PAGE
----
Christus Vivit 37: Young People Keeping Us Faithful

As I read through this paragraph, it reminds me of the best of the post-conciliar years of the last century. We lost much of whatever ability we had to take risks. And taking those risks is essential not just for being young, but for staying alive.

37. Christ’s Church can always yield to the temptation to lose enthusiasm because she no longer hears the Lord calling her to take the risk of faith, to give her all without counting the dangers; she can be tempted to revert to seeking a false, worldly form of security. Young people can help keep her young. They can stop her from becoming corrupt; they can keep her moving forward, prevent her from being proud and sectarian, help her to be poorer and to bear better witness, to take the side of the poor and the outcast, to fight for justice and humbly to let herself be challenged. Young people can offer the Church the beauty of youth by renewing her ability to “rejoice with new beginnings, to give unreservedly of herself, to be renewed and to set out for ever greater accomplishments”.[Vatican II, Message to Young Men and Women (8 December 1965): AAS 58 (1966), 18]

Remember to check Pope Francis’ Post-Synodal Apostolic Exhortation on this link at the Vatican site.

Any comments?

The text in color is © Copyright – Libreria Editrice Vaticana

About catholicsensibility

Todd lives in Minnesota, serving a Catholic parish as a lay minister.
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1 Response to Christus Vivit 37: Young People Keeping Us Faithful

  1. Liam says:

    While there are aspects of this that strongly resonate with my memories as a young child of the positive energy after the Council (my parents were not among the people whom Humanae Vitae upset), I do find it partakes of assumptions that are not only limited but time-bound/anachronistic. The youth generation(s) with whom waves of change were associated in the post-World War II era (in the USA, it was actually the ostensibly conformist Silent Generation that was at the forefront of the civil rights movements and movements to de-marginalize the differently-abled, and even the first wave of the peace-antiwar movements) also partook of disappointed expectations. And what happens when expectations are disappointed is that energy starts finding lesser agendas to fixate on while resentments get nurtured. (Just to speak to the progressive wing of Amurkan Catholic liturgy folk: I see a lot of conversations that have an odd energy as if they had merely come out of a thaw, that agendas that were thwarted could simply be picked right back up as if life had also been frozen and was only recently been thawed. It’s not only the traddies with this problem.)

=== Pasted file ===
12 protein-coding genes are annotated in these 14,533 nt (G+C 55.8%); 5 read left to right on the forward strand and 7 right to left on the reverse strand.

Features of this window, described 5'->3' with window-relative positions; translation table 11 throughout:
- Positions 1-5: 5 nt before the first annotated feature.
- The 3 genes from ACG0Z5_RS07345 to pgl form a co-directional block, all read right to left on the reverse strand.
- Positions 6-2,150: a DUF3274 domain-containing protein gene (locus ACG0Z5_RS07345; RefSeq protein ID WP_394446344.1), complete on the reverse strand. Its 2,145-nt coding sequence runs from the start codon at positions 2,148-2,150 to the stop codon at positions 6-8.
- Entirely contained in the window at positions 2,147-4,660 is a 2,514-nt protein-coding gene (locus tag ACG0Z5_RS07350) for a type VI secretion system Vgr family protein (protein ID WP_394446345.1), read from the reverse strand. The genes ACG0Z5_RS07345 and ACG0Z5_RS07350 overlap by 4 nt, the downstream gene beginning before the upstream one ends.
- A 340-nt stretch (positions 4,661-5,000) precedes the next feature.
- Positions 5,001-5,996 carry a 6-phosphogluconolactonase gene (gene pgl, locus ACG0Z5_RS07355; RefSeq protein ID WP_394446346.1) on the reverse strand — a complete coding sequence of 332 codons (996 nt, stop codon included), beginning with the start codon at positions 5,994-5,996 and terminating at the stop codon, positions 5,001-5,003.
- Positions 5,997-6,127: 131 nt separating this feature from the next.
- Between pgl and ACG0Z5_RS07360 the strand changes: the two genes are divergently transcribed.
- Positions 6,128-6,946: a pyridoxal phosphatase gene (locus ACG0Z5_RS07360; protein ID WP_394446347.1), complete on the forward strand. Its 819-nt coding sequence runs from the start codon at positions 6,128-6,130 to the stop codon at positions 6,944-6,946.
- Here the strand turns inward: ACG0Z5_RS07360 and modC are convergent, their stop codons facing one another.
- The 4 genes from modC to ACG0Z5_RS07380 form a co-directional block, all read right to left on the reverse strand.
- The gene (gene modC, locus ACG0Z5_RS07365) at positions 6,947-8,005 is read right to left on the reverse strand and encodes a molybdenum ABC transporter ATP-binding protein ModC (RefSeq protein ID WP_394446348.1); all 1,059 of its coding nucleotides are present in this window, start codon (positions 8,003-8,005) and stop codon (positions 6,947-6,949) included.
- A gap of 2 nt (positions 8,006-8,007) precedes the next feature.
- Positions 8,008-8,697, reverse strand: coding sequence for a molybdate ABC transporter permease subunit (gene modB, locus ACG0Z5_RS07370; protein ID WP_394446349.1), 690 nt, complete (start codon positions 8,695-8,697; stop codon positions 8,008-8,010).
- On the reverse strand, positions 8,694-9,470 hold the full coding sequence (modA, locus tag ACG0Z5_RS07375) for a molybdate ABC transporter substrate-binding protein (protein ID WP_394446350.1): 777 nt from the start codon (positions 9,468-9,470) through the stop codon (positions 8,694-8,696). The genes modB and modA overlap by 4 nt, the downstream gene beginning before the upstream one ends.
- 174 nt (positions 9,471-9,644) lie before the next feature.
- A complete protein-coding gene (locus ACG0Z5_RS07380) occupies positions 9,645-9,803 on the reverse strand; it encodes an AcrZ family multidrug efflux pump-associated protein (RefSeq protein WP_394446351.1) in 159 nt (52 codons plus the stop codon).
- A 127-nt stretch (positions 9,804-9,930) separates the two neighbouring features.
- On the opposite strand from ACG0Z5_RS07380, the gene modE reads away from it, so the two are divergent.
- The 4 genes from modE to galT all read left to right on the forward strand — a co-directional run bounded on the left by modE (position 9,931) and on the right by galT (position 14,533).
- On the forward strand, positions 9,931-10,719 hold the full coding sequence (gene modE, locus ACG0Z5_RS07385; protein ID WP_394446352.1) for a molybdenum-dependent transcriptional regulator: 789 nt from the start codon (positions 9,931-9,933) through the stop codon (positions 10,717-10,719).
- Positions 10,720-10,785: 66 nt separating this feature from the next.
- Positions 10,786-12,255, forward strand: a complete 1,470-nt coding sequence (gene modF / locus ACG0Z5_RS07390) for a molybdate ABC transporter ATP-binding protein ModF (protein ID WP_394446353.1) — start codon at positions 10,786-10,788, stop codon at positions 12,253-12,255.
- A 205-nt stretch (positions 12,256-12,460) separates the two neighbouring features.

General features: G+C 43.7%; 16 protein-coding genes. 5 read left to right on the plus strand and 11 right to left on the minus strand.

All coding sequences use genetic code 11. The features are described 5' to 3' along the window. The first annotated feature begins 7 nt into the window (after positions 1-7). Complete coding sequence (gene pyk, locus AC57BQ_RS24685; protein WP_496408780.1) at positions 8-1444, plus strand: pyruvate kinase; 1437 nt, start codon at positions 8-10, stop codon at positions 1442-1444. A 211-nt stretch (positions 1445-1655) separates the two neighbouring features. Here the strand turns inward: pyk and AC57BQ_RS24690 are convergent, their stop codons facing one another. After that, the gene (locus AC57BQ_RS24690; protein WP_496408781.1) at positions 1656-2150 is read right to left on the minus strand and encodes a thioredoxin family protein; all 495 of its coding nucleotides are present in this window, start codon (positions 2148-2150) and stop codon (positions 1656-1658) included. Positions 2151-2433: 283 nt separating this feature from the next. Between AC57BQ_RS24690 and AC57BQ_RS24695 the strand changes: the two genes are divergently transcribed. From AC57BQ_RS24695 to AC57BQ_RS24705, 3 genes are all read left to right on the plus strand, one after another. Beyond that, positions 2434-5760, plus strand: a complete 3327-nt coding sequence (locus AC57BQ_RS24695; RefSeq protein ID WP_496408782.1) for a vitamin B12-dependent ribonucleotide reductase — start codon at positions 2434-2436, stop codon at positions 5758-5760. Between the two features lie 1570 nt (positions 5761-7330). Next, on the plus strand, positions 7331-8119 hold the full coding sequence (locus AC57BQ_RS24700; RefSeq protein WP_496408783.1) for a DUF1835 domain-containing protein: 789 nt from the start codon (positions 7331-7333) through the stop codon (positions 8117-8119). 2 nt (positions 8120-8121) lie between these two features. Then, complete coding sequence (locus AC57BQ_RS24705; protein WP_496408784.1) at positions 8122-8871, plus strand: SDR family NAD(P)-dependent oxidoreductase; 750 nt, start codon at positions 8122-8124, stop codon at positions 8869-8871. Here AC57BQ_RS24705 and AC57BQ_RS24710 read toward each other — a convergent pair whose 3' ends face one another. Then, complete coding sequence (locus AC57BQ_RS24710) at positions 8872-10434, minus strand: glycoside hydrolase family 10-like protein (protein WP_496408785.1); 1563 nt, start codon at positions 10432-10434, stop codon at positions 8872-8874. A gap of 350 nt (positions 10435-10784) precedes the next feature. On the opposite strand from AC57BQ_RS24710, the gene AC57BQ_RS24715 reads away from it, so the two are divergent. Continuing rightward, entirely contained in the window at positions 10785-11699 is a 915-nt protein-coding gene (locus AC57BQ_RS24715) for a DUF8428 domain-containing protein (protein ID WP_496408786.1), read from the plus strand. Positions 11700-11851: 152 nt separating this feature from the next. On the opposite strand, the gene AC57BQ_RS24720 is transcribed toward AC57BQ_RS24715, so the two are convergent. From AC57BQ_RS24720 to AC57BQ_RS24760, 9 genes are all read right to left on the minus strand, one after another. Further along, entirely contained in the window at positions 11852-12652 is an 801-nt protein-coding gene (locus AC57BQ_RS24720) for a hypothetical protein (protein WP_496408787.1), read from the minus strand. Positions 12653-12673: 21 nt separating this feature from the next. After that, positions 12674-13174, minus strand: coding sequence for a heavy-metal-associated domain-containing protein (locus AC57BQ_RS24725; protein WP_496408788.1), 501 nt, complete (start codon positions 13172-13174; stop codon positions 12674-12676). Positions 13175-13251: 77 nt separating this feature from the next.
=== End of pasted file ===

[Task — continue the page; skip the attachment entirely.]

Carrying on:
Genuine hope =/= expectation, so it’s much less vulnerable to that.

    Besides, not all youth generations are naturally and circumstantially endowed with the makings of an abundance of hopeful or expectant energies. Many members of youth generations grow up without much of those energies, or obvious cause for them. And those people may only become more hopeful as they enter into later stages of life.

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